Faust — jUSt (Just Us)
(Bureau B BB182, 2014, CD)
by Henry Schneider, Published 2015-01-05In 2009 BBC produced an excellent Krautrock documentary featuring many of the legends including Faust and Amon Düül II. The Faust portion showed founder Jean-Hervé Peron and Zappi Diermaier at their “studio” in the countryside playing such diverse instruments as a cement mixer and a grinder. Never one to feel restricted by conventional instruments, Faust continues to explore new sonic possibilities from different sources at the same time skirting the over processed industrial and noise compositions so prevalent in the 80s with the rise of the cassette culture. The new album jUSt, pronounced “just us,” is another musical chapter in Faust’s long career stretching back to the their debut in 1971. Forty-three years on and they continue to explore and innovate strange new sonic territories. What I find unusual with jUSt is the diversity in the music, there is something here for almost all tastes from avant-garde Dadaism to, and dare I say it, folk music. There are all kinds of metallic banging, scraping, and plucking noises Faust arranges into rhythmic patterns and musical structures. They even employ a sewing machine as a metronome on “Nähmaschine.” I could be wrong, but it also sounds as if they are using natural amplification as many of the tracks appear to be recorded outdoors with the outros being accompanied by chirping birds. I find their take on folk music, “Cavaquiñho” and “Gammes,” to be particularly enjoyable. And if you are looking for some Krautrock, the beautiful trancelike ambiance of the closing track “Ich Sitze Immer Noch” fits the bill.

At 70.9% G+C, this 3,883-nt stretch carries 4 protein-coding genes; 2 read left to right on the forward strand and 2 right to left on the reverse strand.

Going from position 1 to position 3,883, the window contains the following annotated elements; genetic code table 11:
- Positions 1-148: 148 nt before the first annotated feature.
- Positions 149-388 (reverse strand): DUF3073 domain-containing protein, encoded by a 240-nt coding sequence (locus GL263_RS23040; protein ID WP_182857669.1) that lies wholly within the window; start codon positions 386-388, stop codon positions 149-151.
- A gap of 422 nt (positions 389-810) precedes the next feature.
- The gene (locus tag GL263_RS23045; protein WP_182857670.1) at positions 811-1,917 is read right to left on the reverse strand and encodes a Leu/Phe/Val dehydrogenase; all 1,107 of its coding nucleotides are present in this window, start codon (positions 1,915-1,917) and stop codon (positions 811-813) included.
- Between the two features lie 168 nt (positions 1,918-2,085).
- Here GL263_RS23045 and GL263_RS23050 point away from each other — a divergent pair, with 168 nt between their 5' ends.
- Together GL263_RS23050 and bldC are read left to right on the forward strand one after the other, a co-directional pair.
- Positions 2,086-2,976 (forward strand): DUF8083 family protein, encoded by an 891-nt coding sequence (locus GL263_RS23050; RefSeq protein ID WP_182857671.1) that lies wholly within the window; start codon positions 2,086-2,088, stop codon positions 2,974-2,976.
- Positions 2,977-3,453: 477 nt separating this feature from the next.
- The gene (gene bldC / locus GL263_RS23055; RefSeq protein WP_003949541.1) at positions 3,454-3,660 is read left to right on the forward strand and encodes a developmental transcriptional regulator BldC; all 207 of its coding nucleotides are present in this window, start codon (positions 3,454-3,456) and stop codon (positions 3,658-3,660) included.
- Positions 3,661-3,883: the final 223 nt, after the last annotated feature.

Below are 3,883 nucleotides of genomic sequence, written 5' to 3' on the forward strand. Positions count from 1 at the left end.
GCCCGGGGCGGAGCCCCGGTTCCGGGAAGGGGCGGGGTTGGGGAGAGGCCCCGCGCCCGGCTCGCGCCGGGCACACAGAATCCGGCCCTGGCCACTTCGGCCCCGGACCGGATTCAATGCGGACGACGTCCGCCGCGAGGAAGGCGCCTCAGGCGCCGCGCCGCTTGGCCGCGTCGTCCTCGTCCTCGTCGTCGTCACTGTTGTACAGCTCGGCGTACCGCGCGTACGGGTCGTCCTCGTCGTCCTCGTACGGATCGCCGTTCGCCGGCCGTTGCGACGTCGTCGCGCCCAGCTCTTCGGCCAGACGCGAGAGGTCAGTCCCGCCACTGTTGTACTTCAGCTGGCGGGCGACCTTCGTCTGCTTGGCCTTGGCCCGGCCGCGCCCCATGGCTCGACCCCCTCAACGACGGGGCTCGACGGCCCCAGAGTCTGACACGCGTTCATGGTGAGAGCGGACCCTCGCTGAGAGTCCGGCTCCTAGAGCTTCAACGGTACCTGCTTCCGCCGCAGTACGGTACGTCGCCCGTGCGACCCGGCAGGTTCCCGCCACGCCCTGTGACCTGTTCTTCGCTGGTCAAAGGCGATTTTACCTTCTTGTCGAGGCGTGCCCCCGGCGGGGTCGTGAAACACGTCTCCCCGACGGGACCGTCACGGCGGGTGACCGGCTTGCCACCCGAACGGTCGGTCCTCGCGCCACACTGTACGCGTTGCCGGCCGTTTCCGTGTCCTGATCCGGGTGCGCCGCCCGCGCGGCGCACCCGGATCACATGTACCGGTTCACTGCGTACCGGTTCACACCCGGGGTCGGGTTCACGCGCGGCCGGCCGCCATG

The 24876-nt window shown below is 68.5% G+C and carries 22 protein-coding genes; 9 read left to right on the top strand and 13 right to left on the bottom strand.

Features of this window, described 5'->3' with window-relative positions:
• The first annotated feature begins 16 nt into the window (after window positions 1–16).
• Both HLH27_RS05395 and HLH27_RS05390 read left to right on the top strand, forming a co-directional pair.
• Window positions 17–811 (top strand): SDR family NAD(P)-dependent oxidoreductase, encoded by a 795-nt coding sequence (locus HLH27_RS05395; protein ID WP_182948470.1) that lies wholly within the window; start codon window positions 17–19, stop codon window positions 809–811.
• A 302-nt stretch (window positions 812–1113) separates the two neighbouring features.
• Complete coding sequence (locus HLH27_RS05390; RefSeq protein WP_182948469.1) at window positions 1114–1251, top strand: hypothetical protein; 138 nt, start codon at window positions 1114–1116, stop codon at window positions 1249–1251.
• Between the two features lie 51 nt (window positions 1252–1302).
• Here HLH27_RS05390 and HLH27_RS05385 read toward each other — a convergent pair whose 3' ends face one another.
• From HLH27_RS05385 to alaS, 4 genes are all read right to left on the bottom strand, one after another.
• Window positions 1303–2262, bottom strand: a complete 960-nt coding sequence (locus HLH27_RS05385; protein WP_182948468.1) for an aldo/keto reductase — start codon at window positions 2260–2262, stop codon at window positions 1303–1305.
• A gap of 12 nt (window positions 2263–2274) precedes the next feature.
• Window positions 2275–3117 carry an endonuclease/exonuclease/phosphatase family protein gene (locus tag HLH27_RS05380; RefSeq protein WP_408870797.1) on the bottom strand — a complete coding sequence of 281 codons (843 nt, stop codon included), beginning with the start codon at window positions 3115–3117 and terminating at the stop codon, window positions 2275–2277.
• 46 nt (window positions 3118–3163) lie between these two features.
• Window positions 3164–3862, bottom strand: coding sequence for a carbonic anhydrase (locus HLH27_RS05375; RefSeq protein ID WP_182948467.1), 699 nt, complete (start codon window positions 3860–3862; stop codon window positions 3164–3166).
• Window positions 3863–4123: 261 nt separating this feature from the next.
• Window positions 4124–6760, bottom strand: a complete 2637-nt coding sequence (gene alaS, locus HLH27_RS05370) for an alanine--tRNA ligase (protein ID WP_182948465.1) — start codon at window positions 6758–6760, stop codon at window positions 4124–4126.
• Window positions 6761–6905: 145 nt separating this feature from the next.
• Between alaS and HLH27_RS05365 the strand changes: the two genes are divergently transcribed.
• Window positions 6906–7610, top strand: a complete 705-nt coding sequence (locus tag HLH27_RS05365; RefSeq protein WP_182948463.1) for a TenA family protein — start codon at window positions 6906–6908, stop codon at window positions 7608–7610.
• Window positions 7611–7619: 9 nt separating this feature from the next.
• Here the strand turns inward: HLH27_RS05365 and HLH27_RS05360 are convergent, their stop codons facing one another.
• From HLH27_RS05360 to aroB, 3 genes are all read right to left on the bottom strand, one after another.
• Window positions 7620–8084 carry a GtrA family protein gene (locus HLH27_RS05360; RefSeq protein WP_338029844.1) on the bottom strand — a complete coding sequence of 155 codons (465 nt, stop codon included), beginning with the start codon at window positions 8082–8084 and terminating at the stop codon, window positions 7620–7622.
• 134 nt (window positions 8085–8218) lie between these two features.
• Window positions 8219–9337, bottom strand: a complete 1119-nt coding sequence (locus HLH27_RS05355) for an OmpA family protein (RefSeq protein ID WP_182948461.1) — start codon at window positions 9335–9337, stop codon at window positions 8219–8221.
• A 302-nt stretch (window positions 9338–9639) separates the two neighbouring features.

Related artist(s): Faust
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